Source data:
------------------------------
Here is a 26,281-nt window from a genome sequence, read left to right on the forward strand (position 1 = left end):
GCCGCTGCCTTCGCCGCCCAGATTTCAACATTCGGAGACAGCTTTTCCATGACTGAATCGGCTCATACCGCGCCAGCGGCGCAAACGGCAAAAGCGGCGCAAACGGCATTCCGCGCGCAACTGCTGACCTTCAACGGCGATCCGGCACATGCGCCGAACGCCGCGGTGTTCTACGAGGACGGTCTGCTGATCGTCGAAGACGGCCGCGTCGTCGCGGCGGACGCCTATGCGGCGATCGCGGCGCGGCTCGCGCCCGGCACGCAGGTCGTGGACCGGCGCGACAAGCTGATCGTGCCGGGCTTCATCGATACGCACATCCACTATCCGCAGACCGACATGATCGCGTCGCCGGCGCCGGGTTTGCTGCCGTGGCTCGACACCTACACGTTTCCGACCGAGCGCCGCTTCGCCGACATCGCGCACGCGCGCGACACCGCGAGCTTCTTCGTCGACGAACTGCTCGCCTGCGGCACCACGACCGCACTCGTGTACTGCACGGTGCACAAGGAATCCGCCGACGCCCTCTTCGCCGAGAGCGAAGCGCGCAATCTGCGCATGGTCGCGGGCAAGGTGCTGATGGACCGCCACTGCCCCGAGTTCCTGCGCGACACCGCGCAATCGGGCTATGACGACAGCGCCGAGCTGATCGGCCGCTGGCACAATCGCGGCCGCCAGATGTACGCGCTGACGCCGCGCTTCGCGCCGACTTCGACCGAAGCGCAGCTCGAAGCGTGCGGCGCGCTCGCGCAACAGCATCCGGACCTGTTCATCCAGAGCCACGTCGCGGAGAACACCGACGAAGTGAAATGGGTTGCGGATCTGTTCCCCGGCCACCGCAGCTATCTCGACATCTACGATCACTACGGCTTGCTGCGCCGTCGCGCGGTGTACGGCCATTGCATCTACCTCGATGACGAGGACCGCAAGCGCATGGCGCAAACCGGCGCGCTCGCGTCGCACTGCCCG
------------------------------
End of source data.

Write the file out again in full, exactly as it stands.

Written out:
Here is a 26,281-nt window from a genome sequence, read left to right on the forward strand (position 1 = left end):
GCCGCTGCCTTCGCCGCCCAGATTTCAACATTCGGAGACAGCTTTTCCATGACTGAATCGGCTCATACCGCGCCAGCGGCGCAAACGGCAAAAGCGGCGCAAACGGCATTCCGCGCGCAACTGCTGACCTTCAACGGCGATCCGGCACATGCGCCGAACGCCGCGGTGTTCTACGAGGACGGTCTGCTGATCGTCGAAGACGGCCGCGTCGTCGCGGCGGACGCCTATGCGGCGATCGCGGCGCGGCTCGCGCCCGGCACGCAGGTCGTGGACCGGCGCGACAAGCTGATCGTGCCGGGCTTCATCGATACGCACATCCACTATCCGCAGACCGACATGATCGCGTCGCCGGCGCCGGGTTTGCTGCCGTGGCTCGACACCTACACGTTTCCGACCGAGCGCCGCTTCGCCGACATCGCGCACGCGCGCGACACCGCGAGCTTCTTCGTCGACGAACTGCTCGCCTGCGGCACCACGACCGCACTCGTGTACTGCACGGTGCACAAGGAATCCGCCGACGCCCTCTTCGCCGAGAGCGAAGCGCGCAATCTGCGCATGGTCGCGGGCAAGGTGCTGATGGACCGCCACTGCCCCGAGTTCCTGCGCGACACCGCGCAATCGGGCTATGACGACAGCGCCGAGCTGATCGGCCGCTGGCACAATCGCGGCCGCCAGATGTACGCGCTGACGCCGCGCTTCGCGCCGACTTCGACCGAAGCGCAGCTCGAAGCGTGCGGCGCGCTCGCGCAACAGCATCCGGACCTGTTCATCCAGAGCCACGTCGCGGAGAACACCGACGAAGTGAAATGGGTTGCGGATCTGTTCCCCGGCCACCGCAGCTATCTCGACATCTACGATCACTACGGCTTGCTGCGCCGTCGCGCGGTGTACGGCCATTGCATCTACCTCGATGACGAGGACCGCAAGCGCATGGCGCAAACCGGCGCGCTCGCGTCGCACTGCCCG